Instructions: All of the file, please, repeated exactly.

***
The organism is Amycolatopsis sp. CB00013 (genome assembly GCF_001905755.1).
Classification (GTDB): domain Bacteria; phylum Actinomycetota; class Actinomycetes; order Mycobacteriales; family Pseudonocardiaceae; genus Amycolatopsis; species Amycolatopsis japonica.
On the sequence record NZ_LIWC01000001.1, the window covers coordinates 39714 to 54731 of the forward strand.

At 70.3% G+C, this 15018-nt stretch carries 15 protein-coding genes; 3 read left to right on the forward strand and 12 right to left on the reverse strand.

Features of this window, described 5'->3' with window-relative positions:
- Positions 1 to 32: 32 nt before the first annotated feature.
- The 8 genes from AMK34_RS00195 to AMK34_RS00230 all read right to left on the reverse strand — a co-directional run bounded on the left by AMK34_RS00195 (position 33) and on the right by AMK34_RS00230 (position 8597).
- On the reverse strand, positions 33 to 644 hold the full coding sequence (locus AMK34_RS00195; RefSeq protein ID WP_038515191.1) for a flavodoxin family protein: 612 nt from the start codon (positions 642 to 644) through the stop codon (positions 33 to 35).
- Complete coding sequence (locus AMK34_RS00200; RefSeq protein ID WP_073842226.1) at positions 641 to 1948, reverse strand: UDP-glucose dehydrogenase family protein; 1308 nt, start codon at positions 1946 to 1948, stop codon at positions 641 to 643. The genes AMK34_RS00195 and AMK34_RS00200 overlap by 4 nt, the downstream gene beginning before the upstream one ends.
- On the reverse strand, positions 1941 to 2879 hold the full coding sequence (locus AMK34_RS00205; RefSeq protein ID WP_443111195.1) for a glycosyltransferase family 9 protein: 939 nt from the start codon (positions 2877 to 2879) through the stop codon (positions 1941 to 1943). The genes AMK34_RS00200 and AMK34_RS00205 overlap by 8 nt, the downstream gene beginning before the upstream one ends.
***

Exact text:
The organism is Amycolatopsis sp. CB00013 (genome assembly GCF_001905755.1).
Classification (GTDB): domain Bacteria; phylum Actinomycetota; class Actinomycetes; order Mycobacteriales; family Pseudonocardiaceae; genus Amycolatopsis; species Amycolatopsis japonica.
On the sequence record NZ_LIWC01000001.1, the window covers coordinates 39714 to 54731 of the forward strand.

At 70.3% G+C, this 15018-nt stretch carries 15 protein-coding genes; 3 read left to right on the forward strand and 12 right to left on the reverse strand.

Features of this window, described 5'->3' with window-relative positions:
- Positions 1 to 32: 32 nt before the first annotated feature.
- The 8 genes from AMK34_RS00195 to AMK34_RS00230 all read right to left on the reverse strand — a co-directional run bounded on the left by AMK34_RS00195 (position 33) and on the right by AMK34_RS00230 (position 8597).
- On the reverse strand, positions 33 to 644 hold the full coding sequence (locus AMK34_RS00195; RefSeq protein ID WP_038515191.1) for a flavodoxin family protein: 612 nt from the start codon (positions 642 to 644) through the stop codon (positions 33 to 35).
- Complete coding sequence (locus AMK34_RS00200; RefSeq protein ID WP_073842226.1) at positions 641 to 1948, reverse strand: UDP-glucose dehydrogenase family protein; 1308 nt, start codon at positions 1946 to 1948, stop codon at positions 641 to 643. The genes AMK34_RS00195 and AMK34_RS00200 overlap by 4 nt, the downstream gene beginning before the upstream one ends.
- On the reverse strand, positions 1941 to 2879 hold the full coding sequence (locus AMK34_RS00205; RefSeq protein ID WP_443111195.1) for a glycosyltransferase family 9 protein: 939 nt from the start codon (positions 2877 to 2879) through the stop codon (positions 1941 to 1943). The genes AMK34_RS00200 and AMK34_RS00205 overlap by 8 nt, the downstream gene beginning before the upstream one ends.